Arkansas Times and Advocate

aka: Arkansas Advocate
The Arkansas Advocate was the second successful newspaper in Arkansas. It was created in direct opposition to the state’s oldest and longest-running paper, the Arkansas Gazette, in 1830 by Charles Pierre Bertrand of Little Rock (Pulaski County). While Bertrand originally intended his paper to avoid party loyalties, the Advocate (later the Arkansas Times and Advocate) favored the politics of whoever its editor was at the time. The newspaper ceased operations in 1844. A year after Robert Crittenden mortally wounded Henry Wharton Conway on October 29, 1827, Crittenden and eight unnamed financial backers attempted to start a newspaper opposed to William E. Woodruff’s Arkansas Gazette. In the summer of 1828, Crittenden, acting for himself and as legal counsel for the seven …

Arkansas Traveller [Ku Klux Klan Newspaper]

The Arkansas Traveller was a weekly Ku Klux Klan (KKK) newspaper published in El Dorado (Union County) and Little Rock (Pulaski County) in 1923 and 1924. It was one of many Klan newspapers of the 1920s, joining such national newspapers as the Searchlight, Imperial Night-Hawk, Klan Kourier, and Fiery Cross. Many states and some cities had Klan newspapers similar to the Arkansas Traveller. The newspaper reported on activities of local Klan chapters and pushed the national Klan agenda against immigration, Catholicism, immorality, and racial equality. The newspaper was first published around April 1923 in El Dorado by Elmer C. Croom and James D. Baynham, both of whom held jobs with the El Dorado Daily Tribune. Croom worked as the general …

Arkansas True Democrat

The True Democrat (1852–1857) was first printed on September 7, 1852, in Little Rock (Pulaski County) by owners and publishers Richard Henry Johnson and Reuben S. Yerkes, with Johnson serving as editor. Its earlier title, the Arkansas Democratic Banner (1851–1852), was changed to the True Democrat for political reasons. The new publishers described the reason for the name change as “renewed assurances of fidelity to the noble principles of our party…we unfurl to our patrons and the public—‘THE TRUE DEMOCRAT.’” The True Democrat and its successors—Arkansas True Democrat (1857–1862) and True Democrat (1862–1863)—were published as weeklies. Daily editions were published for a short time, including the Daily True Democrat (1861) and the True Democrat Bulletin (1862–?), but these editions ended …

Arkansaw Traveler [Newspaper]

In 1882, writer Opie Percival Read and his brother-in-law, Philo Dayton Benham, started the Arkansaw Traveler newspaper in Little Rock (Pulaski County). They published the paper every Saturday, with Read working as editor and Benham managing the business. Read chose to name the paper after the Arkansas Traveler folktale, with the paper masthead including an image of a traveler, sheet music, a squatter, and the squatter’s hut. According to the folktale, which dates back to at least 1840, a lost traveler in rural Arkansas asks a squatter for directions. The squatter is unhelpful until the traveler is able to play the second half of the tune the squatter had begun on his fiddle. Learning the second part of the song …

Batesville Daily Guard

The Batesville Daily Guard has been published continuously since 1877, the only Batesville (Independence County) newspaper that has survived from about two dozen that were started in the late nineteenth century and early twentieth century. Originally a weekly publication, it later became an award-winning daily newspaper. The founder of the Guard, Confederate Civil War veteran Franklin Desha Denton, was born in Batesville in 1841. In 1868, Frank Denton married Martha Adelia “Mattie” Lewis. According to the Goodspeed history of the area, Denton was attending Center College at Danville, Kentucky, when the Civil War broke out, and he came home to enlist in the Confederate army. He was twice wounded, captured by the Union army, and exchanged to fight again. After …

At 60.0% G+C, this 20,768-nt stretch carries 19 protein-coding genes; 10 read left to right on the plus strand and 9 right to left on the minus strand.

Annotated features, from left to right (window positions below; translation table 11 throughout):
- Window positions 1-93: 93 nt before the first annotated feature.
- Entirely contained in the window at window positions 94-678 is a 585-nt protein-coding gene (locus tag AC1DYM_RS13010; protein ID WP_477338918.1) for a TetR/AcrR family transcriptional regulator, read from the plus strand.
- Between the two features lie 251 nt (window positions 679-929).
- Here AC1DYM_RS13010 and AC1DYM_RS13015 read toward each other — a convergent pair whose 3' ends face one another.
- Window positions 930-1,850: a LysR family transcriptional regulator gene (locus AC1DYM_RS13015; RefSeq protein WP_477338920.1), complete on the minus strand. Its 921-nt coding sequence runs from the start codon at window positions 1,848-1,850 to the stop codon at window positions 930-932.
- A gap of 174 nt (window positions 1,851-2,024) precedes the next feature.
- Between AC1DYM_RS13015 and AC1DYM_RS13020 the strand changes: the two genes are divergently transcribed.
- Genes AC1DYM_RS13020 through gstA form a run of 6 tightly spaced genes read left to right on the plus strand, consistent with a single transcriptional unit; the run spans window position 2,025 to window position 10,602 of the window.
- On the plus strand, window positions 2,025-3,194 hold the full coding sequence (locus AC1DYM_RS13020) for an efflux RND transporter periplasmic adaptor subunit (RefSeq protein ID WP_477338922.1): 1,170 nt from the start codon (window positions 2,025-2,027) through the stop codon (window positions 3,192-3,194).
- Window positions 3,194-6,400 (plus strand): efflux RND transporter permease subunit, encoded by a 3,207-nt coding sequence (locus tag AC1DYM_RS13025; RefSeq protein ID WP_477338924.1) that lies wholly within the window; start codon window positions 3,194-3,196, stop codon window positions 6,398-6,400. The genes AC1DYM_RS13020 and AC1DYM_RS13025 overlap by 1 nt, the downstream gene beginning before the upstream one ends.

Baxter Bulletin

The Baxter Bulletin newspaper was established in 1901 in Mountain Home (Baxter County) by J. G. “Uncle Jess” Copeland, who had previously worked for both the Memphis Commercial Appeal and the St. Louis Post Dispatch. Over the years, it became a popular weekly turned six-day-a-week publication with a circulation of around 11,000. Copeland sold the Bulletin in October 1903 to Joe Doehring and Will M. McNair. He then moved to Cotter (Baxter County) and established the Cotter Courier. Doehring was serving as both editor and publisher when the newspaper was sold to Tom Shiras in 1905. The next year, Enness Shiras joined his brother as co-owner of the paper. They owned and operated the paper for approximately forty years. In …

Brinkley Argus

On May 5, 1883, J. C. McKetham and brothers B. F. Kelley and Robert J. Kelley established the Brinkley Argus newspaper in Brinkley (Monroe County) and went on to serve as its proprietors and editors. Robert J. Kelley soon sold his interest to McKetham, and William Blount Folsom purchased the newspaper in 1891. Folsom, serving as editor, published the paper with his wife, Harriette M. Doty Folsom, who was the paper’s business manager. Published weekly, the four-to-eight-page newspaper advertised itself as having the largest circulation of any paper in Monroe County in the 1890s. The Brinkley Argus focused on local news in Brinkley and Monroe County. The paper regularly published church service schedules and Bible lessons from local churches. The …

Carlisle Independent

The Carlisle Independent, based in Carlisle (Lonoke County), began in 1905 under Thomas P. Young. Young worked as publisher and editor, issuing the paper once a week on Thursdays. For the first few years, the Independent was non-political, printing news about Carlisle and the surrounding communities. In 1907, Ernest Ellis took over the Independent, changing it to a Democratic paper. Jewel Lester Matthews Sr. took over in 1914 and ran the Independent for two years before turning it over to Clifford R. Griffin. Griffin also ran the paper for two years and then sold it to Edward M. Williams in 1918. Williams stayed with the Independent for several years, using his extensive newspaper experience to promote the welfare of Carlisle. …

Cleveland County Herald